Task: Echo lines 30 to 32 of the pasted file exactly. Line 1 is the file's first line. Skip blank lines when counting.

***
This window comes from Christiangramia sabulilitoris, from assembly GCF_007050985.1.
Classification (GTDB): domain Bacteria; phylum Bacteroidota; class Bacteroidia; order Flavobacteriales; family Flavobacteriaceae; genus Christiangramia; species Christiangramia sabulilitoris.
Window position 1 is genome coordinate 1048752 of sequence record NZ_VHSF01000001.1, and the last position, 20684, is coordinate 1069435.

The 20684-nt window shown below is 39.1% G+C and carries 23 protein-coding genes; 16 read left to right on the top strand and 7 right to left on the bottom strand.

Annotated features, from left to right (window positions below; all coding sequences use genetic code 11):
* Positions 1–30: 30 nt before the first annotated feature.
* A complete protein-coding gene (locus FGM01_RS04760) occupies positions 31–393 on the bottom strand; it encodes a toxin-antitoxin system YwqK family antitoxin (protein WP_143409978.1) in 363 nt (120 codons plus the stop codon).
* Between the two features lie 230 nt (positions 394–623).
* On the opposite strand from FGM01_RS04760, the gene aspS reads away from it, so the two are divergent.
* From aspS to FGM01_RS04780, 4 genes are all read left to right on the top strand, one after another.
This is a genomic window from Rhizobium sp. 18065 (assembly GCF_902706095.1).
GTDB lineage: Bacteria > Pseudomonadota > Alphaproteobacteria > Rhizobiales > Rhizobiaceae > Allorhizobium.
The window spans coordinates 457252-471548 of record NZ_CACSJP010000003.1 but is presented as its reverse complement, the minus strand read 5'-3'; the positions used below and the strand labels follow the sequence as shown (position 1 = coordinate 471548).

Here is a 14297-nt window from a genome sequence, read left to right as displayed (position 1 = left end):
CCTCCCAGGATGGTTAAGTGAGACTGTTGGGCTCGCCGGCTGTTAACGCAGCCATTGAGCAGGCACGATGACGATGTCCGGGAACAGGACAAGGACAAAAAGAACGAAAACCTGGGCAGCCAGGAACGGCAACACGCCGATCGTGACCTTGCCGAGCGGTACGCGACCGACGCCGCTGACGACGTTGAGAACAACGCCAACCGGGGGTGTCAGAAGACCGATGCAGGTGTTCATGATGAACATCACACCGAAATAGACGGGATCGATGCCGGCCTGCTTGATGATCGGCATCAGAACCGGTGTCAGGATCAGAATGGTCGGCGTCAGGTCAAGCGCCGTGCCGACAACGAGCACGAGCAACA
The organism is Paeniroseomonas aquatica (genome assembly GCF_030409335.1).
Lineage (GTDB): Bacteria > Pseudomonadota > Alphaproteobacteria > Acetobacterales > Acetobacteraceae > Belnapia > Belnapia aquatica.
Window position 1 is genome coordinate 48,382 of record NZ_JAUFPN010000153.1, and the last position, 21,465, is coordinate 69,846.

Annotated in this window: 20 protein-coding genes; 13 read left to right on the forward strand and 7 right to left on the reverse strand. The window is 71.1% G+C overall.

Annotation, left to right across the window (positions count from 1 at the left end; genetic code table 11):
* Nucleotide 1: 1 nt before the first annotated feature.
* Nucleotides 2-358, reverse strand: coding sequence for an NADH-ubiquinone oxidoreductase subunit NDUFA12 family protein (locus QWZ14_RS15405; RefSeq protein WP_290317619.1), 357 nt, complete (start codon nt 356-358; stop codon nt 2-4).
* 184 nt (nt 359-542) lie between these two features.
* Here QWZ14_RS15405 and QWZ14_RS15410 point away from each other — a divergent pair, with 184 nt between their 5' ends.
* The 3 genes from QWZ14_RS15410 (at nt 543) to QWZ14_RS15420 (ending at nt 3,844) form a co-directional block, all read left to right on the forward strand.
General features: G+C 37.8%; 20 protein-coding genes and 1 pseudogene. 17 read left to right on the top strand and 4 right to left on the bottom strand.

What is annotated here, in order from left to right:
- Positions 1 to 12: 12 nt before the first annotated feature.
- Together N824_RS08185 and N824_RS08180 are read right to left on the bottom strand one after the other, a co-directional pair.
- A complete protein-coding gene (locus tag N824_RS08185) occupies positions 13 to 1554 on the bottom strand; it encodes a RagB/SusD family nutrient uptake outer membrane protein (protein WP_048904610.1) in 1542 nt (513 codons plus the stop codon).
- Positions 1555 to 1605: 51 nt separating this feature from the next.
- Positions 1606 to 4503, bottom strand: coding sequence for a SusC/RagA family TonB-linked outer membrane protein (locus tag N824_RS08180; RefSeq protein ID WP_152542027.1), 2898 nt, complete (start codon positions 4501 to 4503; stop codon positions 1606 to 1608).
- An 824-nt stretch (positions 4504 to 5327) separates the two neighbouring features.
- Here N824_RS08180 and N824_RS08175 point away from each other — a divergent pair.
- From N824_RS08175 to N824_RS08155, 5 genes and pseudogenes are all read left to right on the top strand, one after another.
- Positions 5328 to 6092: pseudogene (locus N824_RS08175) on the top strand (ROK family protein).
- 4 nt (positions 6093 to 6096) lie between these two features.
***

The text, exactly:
- A complete protein-coding gene (locus tag N824_RS08185) occupies positions 13 to 1554 on the bottom strand; it encodes a RagB/SusD family nutrient uptake outer membrane protein (protein WP_048904610.1) in 1542 nt (513 codons plus the stop codon).
- Positions 1555 to 1605: 51 nt separating this feature from the next.
- Positions 1606 to 4503, bottom strand: coding sequence for a SusC/RagA family TonB-linked outer membrane protein (locus tag N824_RS08180; RefSeq protein ID WP_152542027.1), 2898 nt, complete (start codon positions 4501 to 4503; stop codon positions 1606 to 1608).